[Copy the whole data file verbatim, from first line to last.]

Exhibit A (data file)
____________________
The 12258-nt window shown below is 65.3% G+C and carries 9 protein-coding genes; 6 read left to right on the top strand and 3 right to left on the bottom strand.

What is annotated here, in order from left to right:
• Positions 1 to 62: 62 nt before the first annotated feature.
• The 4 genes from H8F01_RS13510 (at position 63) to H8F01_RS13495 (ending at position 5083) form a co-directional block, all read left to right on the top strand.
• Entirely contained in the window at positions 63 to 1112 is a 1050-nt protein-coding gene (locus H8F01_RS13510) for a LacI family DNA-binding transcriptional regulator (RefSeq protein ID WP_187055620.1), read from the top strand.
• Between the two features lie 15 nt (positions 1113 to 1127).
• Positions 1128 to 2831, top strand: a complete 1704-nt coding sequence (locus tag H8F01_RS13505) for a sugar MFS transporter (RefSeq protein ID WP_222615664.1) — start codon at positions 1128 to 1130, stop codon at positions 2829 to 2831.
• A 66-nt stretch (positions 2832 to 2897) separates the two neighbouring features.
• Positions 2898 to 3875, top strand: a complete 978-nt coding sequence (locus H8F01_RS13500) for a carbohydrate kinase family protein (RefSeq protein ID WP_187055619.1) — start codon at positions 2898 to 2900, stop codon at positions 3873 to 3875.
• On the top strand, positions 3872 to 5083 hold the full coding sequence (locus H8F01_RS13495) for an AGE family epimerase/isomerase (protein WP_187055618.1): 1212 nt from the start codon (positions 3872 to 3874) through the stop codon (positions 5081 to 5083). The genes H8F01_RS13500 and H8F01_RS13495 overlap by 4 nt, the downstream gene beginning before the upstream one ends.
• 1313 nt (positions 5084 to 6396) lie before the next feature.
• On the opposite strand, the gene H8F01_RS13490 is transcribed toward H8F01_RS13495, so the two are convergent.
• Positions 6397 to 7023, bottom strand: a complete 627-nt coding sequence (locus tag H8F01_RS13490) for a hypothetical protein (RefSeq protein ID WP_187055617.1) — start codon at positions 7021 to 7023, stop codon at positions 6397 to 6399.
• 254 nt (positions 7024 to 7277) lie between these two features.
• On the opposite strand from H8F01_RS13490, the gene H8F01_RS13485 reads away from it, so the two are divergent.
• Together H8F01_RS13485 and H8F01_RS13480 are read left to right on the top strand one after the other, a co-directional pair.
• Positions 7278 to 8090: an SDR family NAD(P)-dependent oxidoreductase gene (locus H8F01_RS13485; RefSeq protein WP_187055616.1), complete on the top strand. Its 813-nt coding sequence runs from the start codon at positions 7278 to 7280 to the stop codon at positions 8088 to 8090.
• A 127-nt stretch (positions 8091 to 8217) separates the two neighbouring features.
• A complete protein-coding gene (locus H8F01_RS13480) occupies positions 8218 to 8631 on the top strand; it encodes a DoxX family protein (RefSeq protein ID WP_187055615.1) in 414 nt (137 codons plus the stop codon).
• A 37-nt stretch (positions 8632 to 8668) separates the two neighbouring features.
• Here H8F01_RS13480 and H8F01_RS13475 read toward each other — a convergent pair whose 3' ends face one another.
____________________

The 12258-nt window shown below is 65.3% G+C and carries 9 protein-coding genes; 6 read left to right on the top strand and 3 right to left on the bottom strand.

What is annotated here, in order from left to right:
• Positions 1 to 62: 62 nt before the first annotated feature.
• The 4 genes from H8F01_RS13510 (at position 63) to H8F01_RS13495 (ending at position 5083) form a co-directional block, all read left to right on the top strand.
• Entirely contained in the window at positions 63 to 1112 is a 1050-nt protein-coding gene (locus H8F01_RS13510) for a LacI family DNA-binding transcriptional regulator (RefSeq protein ID WP_187055620.1), read from the top strand.
• Between the two features lie 15 nt (positions 1113 to 1127).
• Positions 1128 to 2831, top strand: a complete 1704-nt coding sequence (locus tag H8F01_RS13505) for a sugar MFS transporter (RefSeq protein ID WP_222615664.1) — start codon at positions 1128 to 1130, stop codon at positions 2829 to 2831.
• A 66-nt stretch (positions 2832 to 2897) separates the two neighbouring features.
• Positions 2898 to 3875, top strand: a complete 978-nt coding sequence (locus H8F01_RS13500) for a carbohydrate kinase family protein (RefSeq protein ID WP_187055619.1) — start codon at positions 2898 to 2900, stop codon at positions 3873 to 3875.
• On the top strand, positions 3872 to 5083 hold the full coding sequence (locus H8F01_RS13495) for an AGE family epimerase/isomerase (protein WP_187055618.1): 1212 nt from the start codon (positions 3872 to 3874) through the stop codon (positions 5081 to 5083). The genes H8F01_RS13500 and H8F01_RS13495 overlap by 4 nt, the downstream gene beginning before the upstream one ends.
• 1313 nt (positions 5084 to 6396) lie before the next feature.
• On the opposite strand, the gene H8F01_RS13490 is transcribed toward H8F01_RS13495, so the two are convergent.
• Positions 6397 to 7023, bottom strand: a complete 627-nt coding sequence (locus tag H8F01_RS13490) for a hypothetical protein (RefSeq protein ID WP_187055617.1) — start codon at positions 7021 to 7023, stop codon at positions 6397 to 6399.
• 254 nt (positions 7024 to 7277) lie between these two features.
• On the opposite strand from H8F01_RS13490, the gene H8F01_RS13485 reads away from it, so the two are divergent.
• Together H8F01_RS13485 and H8F01_RS13480 are read left to right on the top strand one after the other, a co-directional pair.
• Positions 7278 to 8090: an SDR family NAD(P)-dependent oxidoreductase gene (locus H8F01_RS13485; RefSeq protein WP_187055616.1), complete on the top strand. Its 813-nt coding sequence runs from the start codon at positions 7278 to 7280 to the stop codon at positions 8088 to 8090.
• A 127-nt stretch (positions 8091 to 8217) separates the two neighbouring features.
• A complete protein-coding gene (locus H8F01_RS13480) occupies positions 8218 to 8631 on the top strand; it encodes a DoxX family protein (RefSeq protein ID WP_187055615.1) in 414 nt (137 codons plus the stop codon).
• A 37-nt stretch (positions 8632 to 8668) separates the two neighbouring features.
• Here H8F01_RS13480 and H8F01_RS13475 read toward each other — a convergent pair whose 3' ends face one another.